In Australia, there is little research concerning the management of labour and birth by paramedics. These patients may be perceived as low risk cases that only require transport, or if birthing, considered a precipitate birth that is anecdotally ‘normal’ and ‘uncomplicated’. However, births that occur in unplanned environments are associated with several risks. Without prior knowledge of maternal risk factors the ability of health care providers to identify women at risk of birthing in the unplanned environment is limited, and this may compromise management of the birth . International literature indicates that in developed countries, unplanned births before arrival at hospital are predominantly attributed to a lack of antenatal care, a multiparous mother or a mother with a history of precipitate birth or a short second stage of labour [5,6,7].
Unplanned births that occur in the out-of-hospital environment often feature high rates of perinatal morbidity and mortality, and studies indicate that the complications suffered are largely due to avoidable causes [6, 8,9,10,11]. Mothers who experience a birth before arrival have demonstrated an increased incidence of postpartum haemorrhage, postnatal anaemia, perineal tears, genitourinary trauma and retained placenta requiring manual removal [3, 6, 11]. Babies may present with increased risk features and require admission to neonatal nurseries for reasons including low birth weight, prematurity, hypothermia and hypoglycaemia [3, 4, 11].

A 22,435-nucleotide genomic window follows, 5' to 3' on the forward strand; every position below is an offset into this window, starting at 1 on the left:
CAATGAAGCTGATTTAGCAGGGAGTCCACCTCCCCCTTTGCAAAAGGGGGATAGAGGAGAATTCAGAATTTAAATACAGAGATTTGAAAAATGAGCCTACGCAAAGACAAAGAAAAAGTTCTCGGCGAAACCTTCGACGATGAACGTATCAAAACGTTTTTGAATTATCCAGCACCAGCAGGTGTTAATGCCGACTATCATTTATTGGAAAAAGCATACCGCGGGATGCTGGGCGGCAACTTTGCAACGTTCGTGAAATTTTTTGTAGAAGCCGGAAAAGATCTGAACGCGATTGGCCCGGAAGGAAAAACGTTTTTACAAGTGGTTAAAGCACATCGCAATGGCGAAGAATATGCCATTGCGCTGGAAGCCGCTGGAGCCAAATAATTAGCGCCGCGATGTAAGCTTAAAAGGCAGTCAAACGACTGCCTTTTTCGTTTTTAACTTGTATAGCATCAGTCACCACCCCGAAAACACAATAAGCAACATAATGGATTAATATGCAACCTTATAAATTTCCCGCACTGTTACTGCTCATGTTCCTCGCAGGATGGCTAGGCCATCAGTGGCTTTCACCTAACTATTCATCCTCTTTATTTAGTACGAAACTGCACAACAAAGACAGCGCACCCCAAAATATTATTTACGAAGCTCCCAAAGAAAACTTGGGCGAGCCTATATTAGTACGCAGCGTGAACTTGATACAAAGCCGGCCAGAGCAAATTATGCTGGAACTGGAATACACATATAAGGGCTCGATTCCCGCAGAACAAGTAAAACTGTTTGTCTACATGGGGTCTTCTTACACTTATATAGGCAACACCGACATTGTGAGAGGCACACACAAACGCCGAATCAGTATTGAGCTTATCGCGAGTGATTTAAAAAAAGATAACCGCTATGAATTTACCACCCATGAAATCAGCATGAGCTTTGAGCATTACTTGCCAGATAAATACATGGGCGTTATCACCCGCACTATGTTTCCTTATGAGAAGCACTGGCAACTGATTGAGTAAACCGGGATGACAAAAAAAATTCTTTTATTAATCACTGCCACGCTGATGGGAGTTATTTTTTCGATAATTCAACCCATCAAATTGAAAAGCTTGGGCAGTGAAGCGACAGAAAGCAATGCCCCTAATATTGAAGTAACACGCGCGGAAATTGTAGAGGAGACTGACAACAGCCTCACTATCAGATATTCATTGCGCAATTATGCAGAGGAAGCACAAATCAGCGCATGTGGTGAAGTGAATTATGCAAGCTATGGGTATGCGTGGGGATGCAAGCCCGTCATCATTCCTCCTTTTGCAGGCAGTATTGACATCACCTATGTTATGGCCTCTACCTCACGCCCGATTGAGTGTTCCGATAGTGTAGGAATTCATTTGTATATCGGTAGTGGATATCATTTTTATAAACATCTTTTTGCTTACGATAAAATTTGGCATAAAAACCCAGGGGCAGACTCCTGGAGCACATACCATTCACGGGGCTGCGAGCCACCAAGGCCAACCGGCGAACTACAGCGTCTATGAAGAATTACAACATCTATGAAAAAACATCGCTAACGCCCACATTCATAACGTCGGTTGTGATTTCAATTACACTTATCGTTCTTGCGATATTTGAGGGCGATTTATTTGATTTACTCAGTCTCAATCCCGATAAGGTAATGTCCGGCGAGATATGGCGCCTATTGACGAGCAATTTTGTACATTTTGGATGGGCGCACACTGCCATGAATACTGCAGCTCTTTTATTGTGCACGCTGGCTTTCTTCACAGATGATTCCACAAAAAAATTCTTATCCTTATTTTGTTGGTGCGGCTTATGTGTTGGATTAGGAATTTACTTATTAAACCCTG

Studies that have reported cases of women who birth before arrival at hospital found that paramedics attended between 28.2% and 91.5% of all unplanned BBA’s . In order to understand the paramedic role in managing births before arrival at hospital this study aimed to (1) determine the number of cases where the paramedic documented birth or imminent birth, and the incidence of these cases based on the total caseload of emergency calls during the study period (2) to describe the incidence of births prior to or during paramedic care (3) to detail any risk factors and/or complications recorded by paramedics during these cases, (4) identify paramedic pain management practices for intrapartum care, and (5) to examine the maternal and neonatal outcomes as documented by paramedics.
Selection and description of cases
Queensland is the second largest state in Australia with an area of 1,727,000 km2. More than half of the population live outside the greater metropolitan area of Brisbane, which is a large proportion compared with the rest of Australia . In the state of Queensland most births occur in a hospital. In 2014, 98% of women gave birth in a hospital; 1.8% occurred in a birthing centre, 0.3% occurred at home and 0.4% in other settings including births occurring before arrival at hospital . The Queensland Ambulance Service (QAS) provides emergency medical care and transport by road ambulance and aircraft for all residents of the state of Queensland (population approx. 4.7 million). The QAS transported approximately 675,000 patients during the study period 2010/11 .
QAS paramedics record patient information and treatment provided electronically on a tablet computer using Victorian Ambulance Clinical Information System software (VACIS). All records are stored in a central, electronic data warehouse. The software has options of ‘free-text’ and ‘drop-down lists’ which allows paramedics to document patient medical history, current medications, allergies, chief complaint or clinical findings, and treatment provided. The VACIS system also enables documentation of risk factors associated with each case. An application was made to the Commissioner, Queensland Ambulance Service for access to de-identified patient care records.